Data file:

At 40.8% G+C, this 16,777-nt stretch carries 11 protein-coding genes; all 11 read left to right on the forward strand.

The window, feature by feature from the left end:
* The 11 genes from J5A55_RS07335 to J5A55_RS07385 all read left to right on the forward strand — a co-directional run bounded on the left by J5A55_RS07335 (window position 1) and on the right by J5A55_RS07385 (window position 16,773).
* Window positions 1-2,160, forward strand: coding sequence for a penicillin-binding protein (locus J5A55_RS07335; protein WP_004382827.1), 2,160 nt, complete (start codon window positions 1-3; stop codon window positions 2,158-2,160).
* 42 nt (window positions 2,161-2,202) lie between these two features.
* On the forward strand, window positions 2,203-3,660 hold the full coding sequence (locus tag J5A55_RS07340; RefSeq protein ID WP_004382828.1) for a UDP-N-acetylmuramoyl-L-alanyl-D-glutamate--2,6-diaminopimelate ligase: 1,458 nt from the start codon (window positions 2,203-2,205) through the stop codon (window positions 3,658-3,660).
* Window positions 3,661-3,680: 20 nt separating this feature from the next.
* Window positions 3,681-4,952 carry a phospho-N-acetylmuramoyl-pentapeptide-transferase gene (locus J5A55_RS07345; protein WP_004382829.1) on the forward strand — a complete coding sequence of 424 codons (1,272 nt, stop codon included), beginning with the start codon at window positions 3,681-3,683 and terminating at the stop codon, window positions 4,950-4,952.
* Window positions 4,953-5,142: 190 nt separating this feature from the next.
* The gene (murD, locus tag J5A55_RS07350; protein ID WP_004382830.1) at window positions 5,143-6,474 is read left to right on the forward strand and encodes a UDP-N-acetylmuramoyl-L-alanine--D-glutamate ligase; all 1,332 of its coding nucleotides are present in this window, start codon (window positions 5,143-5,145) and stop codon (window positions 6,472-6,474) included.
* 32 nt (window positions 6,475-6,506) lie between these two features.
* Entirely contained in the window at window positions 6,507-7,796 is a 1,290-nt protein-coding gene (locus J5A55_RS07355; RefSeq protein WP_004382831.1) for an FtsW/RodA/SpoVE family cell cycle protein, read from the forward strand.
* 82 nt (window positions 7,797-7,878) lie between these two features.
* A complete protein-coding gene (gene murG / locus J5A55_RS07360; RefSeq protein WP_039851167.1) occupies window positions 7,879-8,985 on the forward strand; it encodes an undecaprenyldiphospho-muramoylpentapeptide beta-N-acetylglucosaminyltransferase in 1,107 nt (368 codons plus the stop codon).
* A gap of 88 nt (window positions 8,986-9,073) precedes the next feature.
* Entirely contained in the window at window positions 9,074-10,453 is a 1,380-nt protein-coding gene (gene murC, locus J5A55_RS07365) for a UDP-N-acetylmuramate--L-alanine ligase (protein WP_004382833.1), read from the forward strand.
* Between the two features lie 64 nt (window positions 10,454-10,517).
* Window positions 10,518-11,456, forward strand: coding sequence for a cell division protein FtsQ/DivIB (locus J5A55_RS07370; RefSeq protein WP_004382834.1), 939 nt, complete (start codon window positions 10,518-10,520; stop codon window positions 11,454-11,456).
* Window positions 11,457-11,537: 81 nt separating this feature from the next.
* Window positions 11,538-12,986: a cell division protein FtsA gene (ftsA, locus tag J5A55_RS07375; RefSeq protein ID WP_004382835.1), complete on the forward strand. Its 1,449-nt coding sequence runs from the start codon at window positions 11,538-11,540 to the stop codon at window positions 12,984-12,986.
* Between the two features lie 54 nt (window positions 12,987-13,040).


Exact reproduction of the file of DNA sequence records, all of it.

At 40.8% G+C, this 16,777-nt stretch carries 11 protein-coding genes; all 11 read left to right on the forward strand.

The window, feature by feature from the left end:
* The 11 genes from J5A55_RS07335 to J5A55_RS07385 all read left to right on the forward strand — a co-directional run bounded on the left by J5A55_RS07335 (window position 1) and on the right by J5A55_RS07385 (window position 16,773).
* Window positions 1-2,160, forward strand: coding sequence for a penicillin-binding protein (locus J5A55_RS07335; protein WP_004382827.1), 2,160 nt, complete (start codon window positions 1-3; stop codon window positions 2,158-2,160).
* 42 nt (window positions 2,161-2,202) lie between these two features.
* On the forward strand, window positions 2,203-3,660 hold the full coding sequence (locus tag J5A55_RS07340; RefSeq protein ID WP_004382828.1) for a UDP-N-acetylmuramoyl-L-alanyl-D-glutamate--2,6-diaminopimelate ligase: 1,458 nt from the start codon (window positions 2,203-2,205) through the stop codon (window positions 3,658-3,660).
* Window positions 3,661-3,680: 20 nt separating this feature from the next.
* Window positions 3,681-4,952 carry a phospho-N-acetylmuramoyl-pentapeptide-transferase gene (locus J5A55_RS07345; protein WP_004382829.1) on the forward strand — a complete coding sequence of 424 codons (1,272 nt, stop codon included), beginning with the start codon at window positions 3,681-3,683 and terminating at the stop codon, window positions 4,950-4,952.
* Window positions 4,953-5,142: 190 nt separating this feature from the next.
* The gene (murD, locus tag J5A55_RS07350; protein ID WP_004382830.1) at window positions 5,143-6,474 is read left to right on the forward strand and encodes a UDP-N-acetylmuramoyl-L-alanine--D-glutamate ligase; all 1,332 of its coding nucleotides are present in this window, start codon (window positions 5,143-5,145) and stop codon (window positions 6,472-6,474) included.
* 32 nt (window positions 6,475-6,506) lie between these two features.
* Entirely contained in the window at window positions 6,507-7,796 is a 1,290-nt protein-coding gene (locus J5A55_RS07355; RefSeq protein WP_004382831.1) for an FtsW/RodA/SpoVE family cell cycle protein, read from the forward strand.
* 82 nt (window positions 7,797-7,878) lie between these two features.
* A complete protein-coding gene (gene murG / locus J5A55_RS07360; RefSeq protein WP_039851167.1) occupies window positions 7,879-8,985 on the forward strand; it encodes an undecaprenyldiphospho-muramoylpentapeptide beta-N-acetylglucosaminyltransferase in 1,107 nt (368 codons plus the stop codon).
* A gap of 88 nt (window positions 8,986-9,073) precedes the next feature.
* Entirely contained in the window at window positions 9,074-10,453 is a 1,380-nt protein-coding gene (gene murC, locus J5A55_RS07365) for a UDP-N-acetylmuramate--L-alanine ligase (protein WP_004382833.1), read from the forward strand.
* Between the two features lie 64 nt (window positions 10,454-10,517).
* Window positions 10,518-11,456, forward strand: coding sequence for a cell division protein FtsQ/DivIB (locus J5A55_RS07370; RefSeq protein WP_004382834.1), 939 nt, complete (start codon window positions 10,518-10,520; stop codon window positions 11,454-11,456).
* Window positions 11,457-11,537: 81 nt separating this feature from the next.
* Window positions 11,538-12,986: a cell division protein FtsA gene (ftsA, locus tag J5A55_RS07375; RefSeq protein ID WP_004382835.1), complete on the forward strand. Its 1,449-nt coding sequence runs from the start codon at window positions 11,538-11,540 to the stop codon at window positions 12,984-12,986.
* Between the two features lie 54 nt (window positions 12,987-13,040).